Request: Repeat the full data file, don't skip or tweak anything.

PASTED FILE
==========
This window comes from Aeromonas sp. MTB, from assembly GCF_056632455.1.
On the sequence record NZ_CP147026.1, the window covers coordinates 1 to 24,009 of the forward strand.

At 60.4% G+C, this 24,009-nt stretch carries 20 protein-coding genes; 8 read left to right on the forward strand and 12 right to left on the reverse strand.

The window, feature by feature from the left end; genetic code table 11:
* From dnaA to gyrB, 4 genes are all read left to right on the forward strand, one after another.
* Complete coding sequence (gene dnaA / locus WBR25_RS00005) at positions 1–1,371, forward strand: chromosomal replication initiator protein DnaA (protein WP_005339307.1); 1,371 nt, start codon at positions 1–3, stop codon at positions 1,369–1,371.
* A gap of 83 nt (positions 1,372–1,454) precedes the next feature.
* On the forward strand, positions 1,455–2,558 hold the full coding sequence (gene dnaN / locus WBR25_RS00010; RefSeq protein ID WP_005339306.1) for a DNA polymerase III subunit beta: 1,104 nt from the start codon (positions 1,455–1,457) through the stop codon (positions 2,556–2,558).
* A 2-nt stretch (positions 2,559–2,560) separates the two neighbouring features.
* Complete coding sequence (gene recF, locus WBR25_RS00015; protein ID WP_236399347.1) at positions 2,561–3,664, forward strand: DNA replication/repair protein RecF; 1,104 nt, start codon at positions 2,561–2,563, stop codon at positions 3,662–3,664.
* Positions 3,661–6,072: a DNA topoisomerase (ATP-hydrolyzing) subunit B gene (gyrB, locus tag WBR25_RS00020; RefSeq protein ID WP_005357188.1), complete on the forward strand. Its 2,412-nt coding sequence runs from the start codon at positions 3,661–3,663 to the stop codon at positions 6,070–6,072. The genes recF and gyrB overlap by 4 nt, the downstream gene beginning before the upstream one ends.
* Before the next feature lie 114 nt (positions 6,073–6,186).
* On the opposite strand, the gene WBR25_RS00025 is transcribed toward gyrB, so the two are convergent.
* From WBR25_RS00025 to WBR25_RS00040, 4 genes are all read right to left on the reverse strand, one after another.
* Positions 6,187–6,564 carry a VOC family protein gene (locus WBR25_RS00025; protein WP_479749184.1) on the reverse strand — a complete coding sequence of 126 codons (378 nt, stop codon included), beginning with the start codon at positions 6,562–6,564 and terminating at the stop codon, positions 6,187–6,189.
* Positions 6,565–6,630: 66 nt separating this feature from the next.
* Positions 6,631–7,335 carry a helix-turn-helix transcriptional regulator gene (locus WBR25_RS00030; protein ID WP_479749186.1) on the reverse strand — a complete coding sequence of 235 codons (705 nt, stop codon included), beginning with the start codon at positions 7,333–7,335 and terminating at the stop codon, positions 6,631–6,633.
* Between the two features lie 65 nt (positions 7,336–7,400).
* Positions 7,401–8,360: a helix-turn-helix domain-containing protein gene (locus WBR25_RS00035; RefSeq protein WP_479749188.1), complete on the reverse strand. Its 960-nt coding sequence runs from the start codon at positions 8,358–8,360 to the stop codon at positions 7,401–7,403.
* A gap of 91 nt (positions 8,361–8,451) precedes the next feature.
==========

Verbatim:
This window comes from Aeromonas sp. MTB, from assembly GCF_056632455.1.
On the sequence record NZ_CP147026.1, the window covers coordinates 1 to 24,009 of the forward strand.

At 60.4% G+C, this 24,009-nt stretch carries 20 protein-coding genes; 8 read left to right on the forward strand and 12 right to left on the reverse strand.

The window, feature by feature from the left end; genetic code table 11:
* From dnaA to gyrB, 4 genes are all read left to right on the forward strand, one after another.
* Complete coding sequence (gene dnaA / locus WBR25_RS00005) at positions 1–1,371, forward strand: chromosomal replication initiator protein DnaA (protein WP_005339307.1); 1,371 nt, start codon at positions 1–3, stop codon at positions 1,369–1,371.
* A gap of 83 nt (positions 1,372–1,454) precedes the next feature.
* On the forward strand, positions 1,455–2,558 hold the full coding sequence (gene dnaN / locus WBR25_RS00010; RefSeq protein ID WP_005339306.1) for a DNA polymerase III subunit beta: 1,104 nt from the start codon (positions 1,455–1,457) through the stop codon (positions 2,556–2,558).
* A 2-nt stretch (positions 2,559–2,560) separates the two neighbouring features.
* Complete coding sequence (gene recF, locus WBR25_RS00015; protein ID WP_236399347.1) at positions 2,561–3,664, forward strand: DNA replication/repair protein RecF; 1,104 nt, start codon at positions 2,561–2,563, stop codon at positions 3,662–3,664.
* Positions 3,661–6,072: a DNA topoisomerase (ATP-hydrolyzing) subunit B gene (gyrB, locus tag WBR25_RS00020; RefSeq protein ID WP_005357188.1), complete on the forward strand. Its 2,412-nt coding sequence runs from the start codon at positions 3,661–3,663 to the stop codon at positions 6,070–6,072. The genes recF and gyrB overlap by 4 nt, the downstream gene beginning before the upstream one ends.
* Before the next feature lie 114 nt (positions 6,073–6,186).
* On the opposite strand, the gene WBR25_RS00025 is transcribed toward gyrB, so the two are convergent.
* From WBR25_RS00025 to WBR25_RS00040, 4 genes are all read right to left on the reverse strand, one after another.
* Positions 6,187–6,564 carry a VOC family protein gene (locus WBR25_RS00025; protein WP_479749184.1) on the reverse strand — a complete coding sequence of 126 codons (378 nt, stop codon included), beginning with the start codon at positions 6,562–6,564 and terminating at the stop codon, positions 6,187–6,189.
* Positions 6,565–6,630: 66 nt separating this feature from the next.
* Positions 6,631–7,335 carry a helix-turn-helix transcriptional regulator gene (locus WBR25_RS00030; protein ID WP_479749186.1) on the reverse strand — a complete coding sequence of 235 codons (705 nt, stop codon included), beginning with the start codon at positions 7,333–7,335 and terminating at the stop codon, positions 6,631–6,633.
* Between the two features lie 65 nt (positions 7,336–7,400).
* Positions 7,401–8,360: a helix-turn-helix domain-containing protein gene (locus WBR25_RS00035; RefSeq protein WP_479749188.1), complete on the reverse strand. Its 960-nt coding sequence runs from the start codon at positions 8,358–8,360 to the stop codon at positions 7,401–7,403.
* A gap of 91 nt (positions 8,361–8,451) precedes the next feature.